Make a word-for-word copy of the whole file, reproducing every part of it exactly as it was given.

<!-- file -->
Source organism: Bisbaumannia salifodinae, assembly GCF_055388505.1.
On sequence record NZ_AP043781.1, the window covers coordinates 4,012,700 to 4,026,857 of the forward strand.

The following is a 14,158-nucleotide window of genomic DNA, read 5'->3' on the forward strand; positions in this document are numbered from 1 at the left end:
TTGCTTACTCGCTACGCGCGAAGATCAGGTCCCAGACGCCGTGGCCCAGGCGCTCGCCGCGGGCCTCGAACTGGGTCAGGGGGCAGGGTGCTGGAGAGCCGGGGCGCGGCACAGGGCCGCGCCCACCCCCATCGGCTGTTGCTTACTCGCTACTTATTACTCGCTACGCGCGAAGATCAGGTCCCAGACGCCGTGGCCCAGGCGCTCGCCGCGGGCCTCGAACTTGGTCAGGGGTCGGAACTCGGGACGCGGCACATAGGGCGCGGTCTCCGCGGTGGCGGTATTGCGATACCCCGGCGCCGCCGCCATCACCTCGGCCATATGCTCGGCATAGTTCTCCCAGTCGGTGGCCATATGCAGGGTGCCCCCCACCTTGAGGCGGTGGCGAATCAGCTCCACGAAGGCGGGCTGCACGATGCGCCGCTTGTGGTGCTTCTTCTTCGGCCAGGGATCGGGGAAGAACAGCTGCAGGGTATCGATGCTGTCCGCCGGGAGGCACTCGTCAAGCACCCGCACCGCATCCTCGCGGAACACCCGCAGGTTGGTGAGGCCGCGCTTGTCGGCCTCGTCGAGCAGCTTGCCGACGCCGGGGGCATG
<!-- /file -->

Source organism: Bisbaumannia salifodinae, assembly GCF_055388505.1.
On sequence record NZ_AP043781.1, the window covers coordinates 4,012,700 to 4,026,857 of the forward strand.

The following is a 14,158-nucleotide window of genomic DNA, read 5'->3' on the forward strand; positions in this document are numbered from 1 at the left end:
TTGCTTACTCGCTACGCGCGAAGATCAGGTCCCAGACGCCGTGGCCCAGGCGCTCGCCGCGGGCCTCGAACTGGGTCAGGGGGCAGGGTGCTGGAGAGCCGGGGCGCGGCACAGGGCCGCGCCCACCCCCATCGGCTGTTGCTTACTCGCTACTTATTACTCGCTACGCGCGAAGATCAGGTCCCAGACGCCGTGGCCCAGGCGCTCGCCGCGGGCCTCGAACTTGGTCAGGGGTCGGAACTCGGGACGCGGCACATAGGGCGCGGTCTCCGCGGTGGCGGTATTGCGATACCCCGGCGCCGCCGCCATCACCTCGGCCATATGCTCGGCATAGTTCTCCCAGTCGGTGGCCATATGCAGGGTGCCCCCCACCTTGAGGCGGTGGCGAATCAGCTCCACGAAGGCGGGCTGCACGATGCGCCGCTTGTGGTGCTTCTTCTTCGGCCAGGGATCGGGGAAGAACAGCTGCAGGGTATCGATGCTGTCCGCCGGGAGGCACTCGTCAAGCACCCGCACCGCATCCTCGCGGAACACCCGCAGGTTGGTGAGGCCGCGCTTGTCGGCCTCGTCGAGCAGCTTGCCGACGCCGGGGGCATG